They fought under a strict code of discipline. Booty was held collectively. The penalty was death for abandoning a comrade in battle. This discipline, together with leadership, intelligence-gathering, and organization, raised the Mongol force from a cavalry swarm into a true army.
The Mongol army was organized according to a decimal system, with units of 10, 100, 1000, and 10,000 men. These numbers for units were probably rarely approached due to casualties and attrition. The 10,000-man unit was the major fighting unit, like a modern division, capable of sustained fighting on its own. Individual soldiers identified most with the 1000-man unit of which they were a part, the equivalent of a modern regiment. Original Mongol tribes fielded their own 1000-man units. Conquered peoples, such as the Tatars and Merkits, were broken up and distributed among other units so that they could pose no organized threat to the ruling family.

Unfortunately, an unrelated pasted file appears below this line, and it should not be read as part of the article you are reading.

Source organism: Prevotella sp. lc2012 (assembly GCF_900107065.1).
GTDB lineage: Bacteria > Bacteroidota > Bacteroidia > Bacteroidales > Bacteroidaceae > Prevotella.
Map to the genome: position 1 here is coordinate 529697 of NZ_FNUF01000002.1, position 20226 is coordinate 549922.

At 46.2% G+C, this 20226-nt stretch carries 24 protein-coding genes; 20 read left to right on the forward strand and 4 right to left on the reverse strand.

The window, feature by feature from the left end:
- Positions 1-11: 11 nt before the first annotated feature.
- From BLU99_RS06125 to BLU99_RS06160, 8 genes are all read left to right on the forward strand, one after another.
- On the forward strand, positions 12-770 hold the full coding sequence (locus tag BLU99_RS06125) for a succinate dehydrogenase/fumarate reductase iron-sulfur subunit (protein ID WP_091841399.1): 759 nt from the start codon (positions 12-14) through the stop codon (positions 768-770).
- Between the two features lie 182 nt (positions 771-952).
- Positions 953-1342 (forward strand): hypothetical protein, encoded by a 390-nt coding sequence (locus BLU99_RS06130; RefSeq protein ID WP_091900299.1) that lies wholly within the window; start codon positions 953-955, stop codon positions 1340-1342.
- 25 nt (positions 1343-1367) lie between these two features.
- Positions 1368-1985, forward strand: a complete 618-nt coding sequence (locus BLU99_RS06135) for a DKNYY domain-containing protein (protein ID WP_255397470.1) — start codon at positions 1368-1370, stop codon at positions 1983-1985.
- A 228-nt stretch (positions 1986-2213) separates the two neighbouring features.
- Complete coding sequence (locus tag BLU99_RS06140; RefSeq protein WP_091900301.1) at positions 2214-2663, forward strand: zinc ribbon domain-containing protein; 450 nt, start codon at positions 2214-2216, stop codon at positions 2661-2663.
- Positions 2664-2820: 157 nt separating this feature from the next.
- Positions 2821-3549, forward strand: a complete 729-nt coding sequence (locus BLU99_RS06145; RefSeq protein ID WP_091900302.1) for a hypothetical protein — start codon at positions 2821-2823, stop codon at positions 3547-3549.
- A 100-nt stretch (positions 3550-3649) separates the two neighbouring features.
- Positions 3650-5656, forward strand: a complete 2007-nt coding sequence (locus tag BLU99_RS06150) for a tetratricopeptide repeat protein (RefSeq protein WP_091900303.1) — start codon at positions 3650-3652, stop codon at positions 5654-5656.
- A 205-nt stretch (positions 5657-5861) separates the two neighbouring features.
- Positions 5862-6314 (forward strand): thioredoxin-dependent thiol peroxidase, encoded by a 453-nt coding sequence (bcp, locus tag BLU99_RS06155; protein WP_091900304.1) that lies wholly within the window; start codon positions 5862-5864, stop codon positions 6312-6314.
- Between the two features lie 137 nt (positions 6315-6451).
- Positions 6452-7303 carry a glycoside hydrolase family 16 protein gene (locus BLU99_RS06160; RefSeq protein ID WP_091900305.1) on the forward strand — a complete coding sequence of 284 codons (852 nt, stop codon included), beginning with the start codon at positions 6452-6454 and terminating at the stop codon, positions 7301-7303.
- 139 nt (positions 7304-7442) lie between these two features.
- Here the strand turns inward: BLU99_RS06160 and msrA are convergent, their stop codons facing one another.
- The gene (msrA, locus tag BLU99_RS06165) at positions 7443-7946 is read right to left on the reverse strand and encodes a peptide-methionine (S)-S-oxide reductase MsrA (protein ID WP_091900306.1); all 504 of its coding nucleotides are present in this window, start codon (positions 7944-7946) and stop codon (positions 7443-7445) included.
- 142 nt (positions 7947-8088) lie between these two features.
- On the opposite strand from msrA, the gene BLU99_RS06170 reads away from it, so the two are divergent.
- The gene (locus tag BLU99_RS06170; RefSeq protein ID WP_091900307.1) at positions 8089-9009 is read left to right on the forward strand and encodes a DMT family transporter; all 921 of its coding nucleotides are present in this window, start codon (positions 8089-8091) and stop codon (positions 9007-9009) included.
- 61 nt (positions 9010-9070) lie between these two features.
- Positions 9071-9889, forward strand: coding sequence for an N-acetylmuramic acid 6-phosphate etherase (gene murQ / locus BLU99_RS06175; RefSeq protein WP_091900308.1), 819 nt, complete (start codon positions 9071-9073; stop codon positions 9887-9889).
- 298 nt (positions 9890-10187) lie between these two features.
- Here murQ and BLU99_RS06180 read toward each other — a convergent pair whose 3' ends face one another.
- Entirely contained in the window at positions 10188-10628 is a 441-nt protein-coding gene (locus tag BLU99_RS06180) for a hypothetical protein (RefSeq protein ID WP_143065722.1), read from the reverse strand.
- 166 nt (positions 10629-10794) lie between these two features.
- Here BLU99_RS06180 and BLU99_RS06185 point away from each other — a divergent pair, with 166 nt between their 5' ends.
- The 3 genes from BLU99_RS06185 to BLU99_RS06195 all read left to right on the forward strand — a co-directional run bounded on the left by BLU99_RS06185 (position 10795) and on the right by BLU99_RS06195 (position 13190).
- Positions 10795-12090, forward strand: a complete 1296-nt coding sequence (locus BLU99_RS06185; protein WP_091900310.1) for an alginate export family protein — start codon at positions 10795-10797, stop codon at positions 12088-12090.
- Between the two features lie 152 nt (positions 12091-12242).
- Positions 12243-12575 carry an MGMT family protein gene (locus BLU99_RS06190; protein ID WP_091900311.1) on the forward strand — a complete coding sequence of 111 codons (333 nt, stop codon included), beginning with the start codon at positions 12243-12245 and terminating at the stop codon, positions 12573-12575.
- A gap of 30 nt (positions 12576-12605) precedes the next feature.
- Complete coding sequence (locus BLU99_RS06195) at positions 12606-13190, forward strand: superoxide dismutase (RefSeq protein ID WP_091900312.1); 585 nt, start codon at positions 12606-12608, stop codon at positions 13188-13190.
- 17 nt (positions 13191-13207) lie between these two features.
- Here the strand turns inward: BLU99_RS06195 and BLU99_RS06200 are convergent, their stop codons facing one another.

Genghis Khan created a personal guard unit of 10,000 men. This unit was recruited across tribal boundaries and selection was a high honor. In its early stages it served as a form of honorable hostage-holding. It grew into the family household and the source of the growing empire's ruling class.
Mongol soldiers at first received no pay other than booty. Advancement was based on merit. Once the rapid conquests slowed, a new system of pay was put in place. Officers were later able to pass on their posts to heirs.
Each soldier went on campaign with approximately five horses, allowing quick changes and rapid movements. No comparable armies moved as rapidly as the... [continues]
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